Next: The right way to take a shower takes longer than you think. 

6. Do: Rinse your skin and hair thoroughly

a man showering, close-up

Make sure you remove all the product. | iStock/Getty Images

Leaving too much product on your skin or hair can cause irritation and clog your pores, which in turn, can can cause acne. How long it actually takes to wash all of that shampoo, conditioner, and soap out might surprise you. Some experts say 60-90 minutes and even up to 3 minutes will prevent product build-up. If you get “bacne,” try rinsing your hair with your head to the side. That way, it washes right down the drain, missing your back.

Next: When it comes to this important step, timing is everything.

7. Do: Moisturize while your skin is still damp

Young woman in towel after shower using body cream

Damp skin holds moisture better. | FotoDuets/Getty Images

When the hot water and steam opens up your pores, use that environment to your advantage. “Make use of the ambient heat from the shower and humidity in the bathroom and put on moisturizer within minutes,” advised Dr. Gohara. “Lotion soaks into skin best when it’s a little damp.” These days, some moisturizers use a formula that can go right into the shower with you. On days you exfoliate especially, don’t skip this step. Your skin will thank you.

Next: We all have our shower routines, but if yours falls under this category, beware.

8. Don’t: Shower more often than necessary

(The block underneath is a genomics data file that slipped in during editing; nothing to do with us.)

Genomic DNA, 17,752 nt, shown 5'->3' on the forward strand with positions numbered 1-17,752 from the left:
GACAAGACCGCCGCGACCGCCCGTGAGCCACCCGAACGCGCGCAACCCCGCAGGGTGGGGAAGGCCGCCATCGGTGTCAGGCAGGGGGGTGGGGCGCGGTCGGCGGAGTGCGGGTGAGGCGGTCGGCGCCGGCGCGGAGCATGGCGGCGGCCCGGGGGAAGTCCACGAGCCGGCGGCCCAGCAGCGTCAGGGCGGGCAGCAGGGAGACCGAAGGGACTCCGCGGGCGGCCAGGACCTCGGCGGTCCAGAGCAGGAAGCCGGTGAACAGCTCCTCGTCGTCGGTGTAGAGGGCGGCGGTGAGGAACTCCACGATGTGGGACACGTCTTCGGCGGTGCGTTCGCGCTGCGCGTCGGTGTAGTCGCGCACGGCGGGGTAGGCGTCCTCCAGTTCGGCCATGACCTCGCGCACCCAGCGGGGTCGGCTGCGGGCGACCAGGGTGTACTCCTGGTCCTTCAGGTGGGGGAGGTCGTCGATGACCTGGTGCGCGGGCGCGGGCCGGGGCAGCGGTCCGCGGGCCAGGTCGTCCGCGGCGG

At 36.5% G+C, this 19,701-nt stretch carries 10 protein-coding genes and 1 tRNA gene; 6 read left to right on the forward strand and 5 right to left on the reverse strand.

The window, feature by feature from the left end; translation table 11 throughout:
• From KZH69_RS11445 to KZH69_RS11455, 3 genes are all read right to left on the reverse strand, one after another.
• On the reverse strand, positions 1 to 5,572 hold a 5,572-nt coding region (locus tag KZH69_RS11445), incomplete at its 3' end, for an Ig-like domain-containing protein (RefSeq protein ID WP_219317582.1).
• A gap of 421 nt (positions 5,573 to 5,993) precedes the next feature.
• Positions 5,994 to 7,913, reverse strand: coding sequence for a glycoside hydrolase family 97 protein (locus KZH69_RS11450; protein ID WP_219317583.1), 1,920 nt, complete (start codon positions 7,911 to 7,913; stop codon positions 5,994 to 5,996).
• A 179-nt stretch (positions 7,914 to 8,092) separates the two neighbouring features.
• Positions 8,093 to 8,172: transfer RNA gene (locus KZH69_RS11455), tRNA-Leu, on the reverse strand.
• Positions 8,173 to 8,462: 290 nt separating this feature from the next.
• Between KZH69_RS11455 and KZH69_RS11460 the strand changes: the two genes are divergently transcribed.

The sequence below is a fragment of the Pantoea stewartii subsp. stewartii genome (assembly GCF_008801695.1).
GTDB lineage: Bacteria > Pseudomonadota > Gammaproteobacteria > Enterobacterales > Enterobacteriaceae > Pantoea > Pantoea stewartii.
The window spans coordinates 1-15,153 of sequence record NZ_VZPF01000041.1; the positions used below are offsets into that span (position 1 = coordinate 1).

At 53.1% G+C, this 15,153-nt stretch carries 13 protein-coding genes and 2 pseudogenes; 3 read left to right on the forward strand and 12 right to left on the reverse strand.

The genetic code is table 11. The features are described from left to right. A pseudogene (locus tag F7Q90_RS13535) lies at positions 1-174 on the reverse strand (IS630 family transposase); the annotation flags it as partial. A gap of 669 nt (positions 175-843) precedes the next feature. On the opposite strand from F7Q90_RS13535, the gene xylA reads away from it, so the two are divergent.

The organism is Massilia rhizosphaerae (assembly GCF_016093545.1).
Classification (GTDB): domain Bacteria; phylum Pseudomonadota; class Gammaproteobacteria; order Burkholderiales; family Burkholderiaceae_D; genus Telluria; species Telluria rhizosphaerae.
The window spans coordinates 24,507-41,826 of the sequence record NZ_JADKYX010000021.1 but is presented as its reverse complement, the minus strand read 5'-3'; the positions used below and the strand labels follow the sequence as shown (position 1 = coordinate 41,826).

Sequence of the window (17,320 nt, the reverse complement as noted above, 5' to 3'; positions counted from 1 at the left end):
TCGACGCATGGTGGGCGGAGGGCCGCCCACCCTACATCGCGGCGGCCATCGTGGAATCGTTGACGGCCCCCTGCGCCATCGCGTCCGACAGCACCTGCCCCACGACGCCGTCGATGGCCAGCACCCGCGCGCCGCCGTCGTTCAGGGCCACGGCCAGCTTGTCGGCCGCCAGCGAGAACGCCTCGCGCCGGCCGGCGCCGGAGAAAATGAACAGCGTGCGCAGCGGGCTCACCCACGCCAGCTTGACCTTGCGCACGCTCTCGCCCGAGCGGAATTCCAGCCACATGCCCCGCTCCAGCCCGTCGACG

man washing hair in shower

Only shower when you need to. | iStock/Getty Images

Hopping into the shower two or more times a day can dry out the skin, and some dermatologists even suggest keeping it to every other day. When you shower, you rinse away your natural oils. Unless you work up a real sweat every day, you can duck under the water a few times a week according to dermatologist Marina Peredo. Your hair will stay softer and shinier if you let those oils soak in, as well.

Next: This might sound too fancy for you, but hear us out.

9. Do: Consider filtering your water

Water quality depends on where you live. | iStock/Getty Images

Depending on where you live, your water might carry harsh chemicals that can cause or worsen skin sensitivity. Unfiltered water can contain minerals like calcium and magnesium which spell bad news for skin. “These can leave residue on the skin and hair causing build-up, dryness, and irritation,” explained dermatologist and cosmetic surgeon Dendy Engelman. Water which has these minerals, also known as “hard water,” can make it more difficult to wash out products. That, in turn, can make your skin and hair dull, dry, and flaky.

Next: You might remember this tip from high school.

10. Do: Use shower shoes at the gym or any public place

Fitness spa locker and shower

Wear shoes in public showers. | iStock/Getty Images

When you showered after gym class, you used shoes, right? Same goes for your gym today. You can catch foot fungus, warts, or other irritants from the gym, especially in the shower where bacteria thrive. Shower shoes will help prevention transmitting disease, as well as help keep you from slipping and sliding in there.